Jacar Press Anthology of Best Living
English-Language Haiku Writers

In August of 2013, Jacar Press in Durham, North Carolina published an anthology titled 7 (just the number seven). I’m one of the fourteen poets included. It contains seven haiku each by the following poets (in order): Fay Aoyagi, Tom Clausen, Garry Gay, Ferris Gilli, Lee Gurga, Carolyn Hall, paul m., Marlene Mountain, John Stevenson, George Swede, Michael Dylan Welch, Ruth Yarrow, and the two editors, Roberta Beary and Lenard D. Moore. In the words of publisher Richard Krawiec, who wrote the introduction, the book presents poems by “the best living English-language haiku writers” as nominated by “several dozen haiku writers and editors, most of them well-known in international circles.” Nearly 100 poets were nominated, and the poets included were those who were the “top vote getters.” It’s an honour to be included, and also intriguing to think about who is not included. The book says that each poet who was asked to participate (one of them apparently declined) had been asked to submit ten haiku (I was actually asked to submit fifteen), of which seven were chosen. The following are my seven poems selected by the editors, followed by the eight additional poems I also submitted.


after the quake
     the weathervane
          pointing to earth



meteor shower . . .
a gentle wave
wets our sandals                                                                                                                        +



crackling beach fire—
     we hum in place of words
we can’t recall



spring breeze—
the pull of her hand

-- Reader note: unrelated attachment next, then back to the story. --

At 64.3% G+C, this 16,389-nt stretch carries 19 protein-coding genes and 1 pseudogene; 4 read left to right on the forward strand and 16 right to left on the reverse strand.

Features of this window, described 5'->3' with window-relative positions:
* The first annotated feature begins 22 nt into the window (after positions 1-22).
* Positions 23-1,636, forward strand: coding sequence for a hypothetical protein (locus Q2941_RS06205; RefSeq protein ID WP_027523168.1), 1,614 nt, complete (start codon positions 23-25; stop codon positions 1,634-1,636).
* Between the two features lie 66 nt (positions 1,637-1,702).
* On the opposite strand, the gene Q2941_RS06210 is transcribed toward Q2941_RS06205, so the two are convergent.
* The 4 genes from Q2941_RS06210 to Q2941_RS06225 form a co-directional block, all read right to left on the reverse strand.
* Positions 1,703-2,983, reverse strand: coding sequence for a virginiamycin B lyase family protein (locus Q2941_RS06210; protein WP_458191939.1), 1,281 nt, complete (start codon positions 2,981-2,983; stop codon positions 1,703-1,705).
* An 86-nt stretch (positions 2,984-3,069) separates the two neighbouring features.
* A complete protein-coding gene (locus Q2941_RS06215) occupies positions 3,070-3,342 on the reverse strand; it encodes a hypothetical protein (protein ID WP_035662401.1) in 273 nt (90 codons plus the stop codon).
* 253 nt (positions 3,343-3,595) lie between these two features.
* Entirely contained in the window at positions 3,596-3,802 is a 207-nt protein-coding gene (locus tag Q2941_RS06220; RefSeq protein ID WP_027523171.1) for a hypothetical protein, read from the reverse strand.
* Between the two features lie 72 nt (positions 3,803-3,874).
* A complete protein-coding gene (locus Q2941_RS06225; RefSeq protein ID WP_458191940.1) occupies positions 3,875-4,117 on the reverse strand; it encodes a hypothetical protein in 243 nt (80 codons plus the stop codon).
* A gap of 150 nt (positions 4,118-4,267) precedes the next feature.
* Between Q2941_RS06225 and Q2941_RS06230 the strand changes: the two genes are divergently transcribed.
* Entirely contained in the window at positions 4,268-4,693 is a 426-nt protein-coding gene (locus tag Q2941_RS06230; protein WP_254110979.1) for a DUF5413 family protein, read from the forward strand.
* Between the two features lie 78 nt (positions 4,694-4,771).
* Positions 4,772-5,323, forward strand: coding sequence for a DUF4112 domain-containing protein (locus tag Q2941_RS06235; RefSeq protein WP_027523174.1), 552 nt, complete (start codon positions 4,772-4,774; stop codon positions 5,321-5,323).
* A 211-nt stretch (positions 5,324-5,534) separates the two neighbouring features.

as we near the pet store



tulip festival—
the colours of all the cars
in the parking lot



first snow . . .
the children’s hangers
clatter in the closet



toll booth lit for Christmas—
from my hand to hers
warm change                                               +



On request, I had submitted fifteen poems for this anthology, including the previous seven, but the following eight poems were not selected. I include them here as a representation of my top poems, at least as of the date I submitted them, 2 June 2011. The one that I most wish had been selected from the following poems is “home for Christmas.”


first star—
a seashell held
to my baby’s ear



summer moonlight
     the potter’s wheel
          slows



reading in bed
     my pulse flickering
     the lightly held bookmark



Valentine’s Day—
she reminds me
to fasten my seatbelt                                                 +



home for Christmas:
my childhood desk drawer
empty                                                                                               +  +  +  +



scattered petals . . .
the thud of my books
in the book drop



an old woolen sweater
     taken yarn by yarn
          from the snowbank



children’s
book
sh
elves